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Gadget of the Week

Gadget of the Week: Sonos aces its headphone debut

The brand best known for its speakers now wraps audio round the head, in style, writes ARTHUR GOLDSTUCK.

What is it?

The new Sonos Ace headphones wrap around the head like a luxury spa treatment. Not that I am in the market for such treatments, but I imagine it provides a similar sensation of being looked after and pampered.

Sonos is a name synonymous with high-fidelity home audio systems, and the Sonos Ace headphones represent its first venture into the personal audio market. 

That is brave, but also strategic, marking an aggressive expansion for a company known for high-end, multi-room audio systems and wireless speakers. It is clearly an attempt to capture a share of the rapidly growing and highly competitive personal audio segment, traditionally dominated by brands like Bose, Sony, and Apple. More than merely broadening Sonos’s product range, it also aims to leverage the brand’s reputation for delivering superior audio quality in a new, portable format.

The sense of luxury is delivered by a sleek, modern design with premium materials that ensure comfort for extended listening. The headphones boast advanced audio technologies, including active noise cancellation (ANC), adaptive EQ, and high-resolution audio support, positioning them as a premium option in the market.

Ultimately, the success of such premium positioning is a factor of build quality, and here we can see Sonos craftsmanship at work, with a combination of metal and high-grade plastics that exude a sense of luxury and durability. The ear cups are cushioned with soft memory foam, providing a snug fit that minimises sound leakage and maximises comfort.

A fascinating choice made by Sonos was to allow for detachable ear cushions, which offer tremendous advantages over fixed devices. Over time, ear cushions can accumulate sweat and dirt, and detachable cushions make it easier to clean or replace them. They also allow users to customise their headphones with different types of cushions, and to replace the parts that tend to wear out faster than any other due to regular use and skin contact, without needing to replace the entire headphone.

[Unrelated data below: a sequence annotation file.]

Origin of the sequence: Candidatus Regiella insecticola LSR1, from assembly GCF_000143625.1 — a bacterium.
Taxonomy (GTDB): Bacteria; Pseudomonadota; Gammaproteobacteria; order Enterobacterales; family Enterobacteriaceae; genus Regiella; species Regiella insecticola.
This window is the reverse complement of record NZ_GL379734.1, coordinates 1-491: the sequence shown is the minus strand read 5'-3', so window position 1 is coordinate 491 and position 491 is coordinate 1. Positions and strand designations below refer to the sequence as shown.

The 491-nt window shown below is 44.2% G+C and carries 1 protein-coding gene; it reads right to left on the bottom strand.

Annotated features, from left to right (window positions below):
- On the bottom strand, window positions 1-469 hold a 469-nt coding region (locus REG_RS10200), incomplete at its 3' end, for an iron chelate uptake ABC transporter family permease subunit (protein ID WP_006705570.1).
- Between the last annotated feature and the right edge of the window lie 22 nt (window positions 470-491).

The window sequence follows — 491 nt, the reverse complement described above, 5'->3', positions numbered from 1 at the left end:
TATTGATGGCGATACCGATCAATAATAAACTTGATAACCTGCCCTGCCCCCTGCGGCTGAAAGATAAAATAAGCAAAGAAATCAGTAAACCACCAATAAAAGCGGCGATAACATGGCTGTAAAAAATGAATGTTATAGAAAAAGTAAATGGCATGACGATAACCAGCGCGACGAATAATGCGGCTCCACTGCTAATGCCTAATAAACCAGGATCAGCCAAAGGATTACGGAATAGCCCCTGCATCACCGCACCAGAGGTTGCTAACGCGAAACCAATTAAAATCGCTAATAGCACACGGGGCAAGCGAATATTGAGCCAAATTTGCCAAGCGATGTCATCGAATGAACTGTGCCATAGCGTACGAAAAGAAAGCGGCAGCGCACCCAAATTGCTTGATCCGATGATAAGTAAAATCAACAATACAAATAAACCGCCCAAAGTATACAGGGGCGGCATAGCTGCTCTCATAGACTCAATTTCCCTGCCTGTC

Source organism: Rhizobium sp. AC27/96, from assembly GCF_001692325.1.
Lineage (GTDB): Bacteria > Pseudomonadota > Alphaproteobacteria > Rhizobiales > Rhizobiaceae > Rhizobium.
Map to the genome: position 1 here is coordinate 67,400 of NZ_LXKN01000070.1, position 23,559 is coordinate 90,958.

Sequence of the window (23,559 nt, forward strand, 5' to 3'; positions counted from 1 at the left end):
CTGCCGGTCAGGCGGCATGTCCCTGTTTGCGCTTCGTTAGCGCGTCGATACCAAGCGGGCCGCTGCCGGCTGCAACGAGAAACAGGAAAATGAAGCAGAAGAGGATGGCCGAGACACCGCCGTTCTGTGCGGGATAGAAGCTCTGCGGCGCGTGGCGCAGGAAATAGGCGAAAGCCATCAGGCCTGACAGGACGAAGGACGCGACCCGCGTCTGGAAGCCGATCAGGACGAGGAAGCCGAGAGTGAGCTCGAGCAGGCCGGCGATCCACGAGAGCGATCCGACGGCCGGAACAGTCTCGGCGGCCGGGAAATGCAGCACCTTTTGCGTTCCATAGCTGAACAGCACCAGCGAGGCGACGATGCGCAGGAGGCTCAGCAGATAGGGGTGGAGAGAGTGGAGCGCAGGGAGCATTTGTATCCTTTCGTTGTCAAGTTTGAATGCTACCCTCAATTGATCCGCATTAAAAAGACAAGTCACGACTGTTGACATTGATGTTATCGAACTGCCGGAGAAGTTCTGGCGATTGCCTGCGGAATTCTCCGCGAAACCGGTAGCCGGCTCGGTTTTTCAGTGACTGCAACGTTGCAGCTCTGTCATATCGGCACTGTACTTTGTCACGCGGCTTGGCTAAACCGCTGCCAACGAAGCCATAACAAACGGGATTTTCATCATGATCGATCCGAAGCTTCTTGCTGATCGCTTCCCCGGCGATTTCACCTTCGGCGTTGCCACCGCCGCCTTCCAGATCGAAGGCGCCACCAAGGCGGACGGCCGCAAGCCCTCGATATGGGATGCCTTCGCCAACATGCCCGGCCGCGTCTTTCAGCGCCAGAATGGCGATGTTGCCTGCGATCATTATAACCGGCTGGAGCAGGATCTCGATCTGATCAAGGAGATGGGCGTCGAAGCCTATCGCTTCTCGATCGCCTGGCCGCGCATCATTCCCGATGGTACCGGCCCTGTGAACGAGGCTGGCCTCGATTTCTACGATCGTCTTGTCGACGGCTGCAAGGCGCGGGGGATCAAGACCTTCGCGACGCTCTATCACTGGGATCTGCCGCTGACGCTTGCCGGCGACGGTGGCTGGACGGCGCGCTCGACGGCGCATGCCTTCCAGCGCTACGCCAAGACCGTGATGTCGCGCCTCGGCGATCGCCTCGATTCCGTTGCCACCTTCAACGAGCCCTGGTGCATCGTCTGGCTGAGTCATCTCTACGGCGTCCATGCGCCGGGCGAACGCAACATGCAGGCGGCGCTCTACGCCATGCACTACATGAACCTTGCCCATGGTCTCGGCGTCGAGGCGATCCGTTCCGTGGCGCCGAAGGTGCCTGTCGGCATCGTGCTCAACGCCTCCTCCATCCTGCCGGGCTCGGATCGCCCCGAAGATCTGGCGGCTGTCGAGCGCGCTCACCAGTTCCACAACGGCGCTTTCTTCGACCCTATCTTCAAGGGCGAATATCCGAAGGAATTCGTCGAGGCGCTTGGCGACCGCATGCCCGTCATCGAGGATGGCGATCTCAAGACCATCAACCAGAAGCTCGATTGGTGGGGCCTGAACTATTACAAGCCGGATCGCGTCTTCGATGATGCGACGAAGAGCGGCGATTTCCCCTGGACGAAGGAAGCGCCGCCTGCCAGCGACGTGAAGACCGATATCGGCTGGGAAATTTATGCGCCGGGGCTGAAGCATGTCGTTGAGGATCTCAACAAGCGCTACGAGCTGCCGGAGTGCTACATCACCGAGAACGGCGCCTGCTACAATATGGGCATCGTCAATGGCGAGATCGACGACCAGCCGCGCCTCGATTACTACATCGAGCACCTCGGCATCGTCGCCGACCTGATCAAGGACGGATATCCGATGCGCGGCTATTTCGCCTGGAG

That Ace experience begins when one fits the headphones over the ears, as the outside world is silenced before the music begins – or even before the headphones are switched on.

The sound profile of the Ace is well-balanced, offering crisp highs, detailed mids, and deep, punchy bass. The ANC reduces ambient noise quite very effectively, making it ideal for noisy environments. The adaptive EQ automatically adjusts the sound based on the user’s environment, ensuring consistent audio quality. This technology is particularly useful for frequent travelers.

Integration with the broader Sonos ecosystem is both a standout feature of the Ace headphones and an irritation. Setting up the headphones via the Sonos app demands logging in to a Sonos account, when one just wants to turn them on and start listening. Fortunately, Bluetooth connectivity is instant and allows one to enjoy the Ace without resorting to the app, if you happen to use it for the first time while on the road, as in my own case.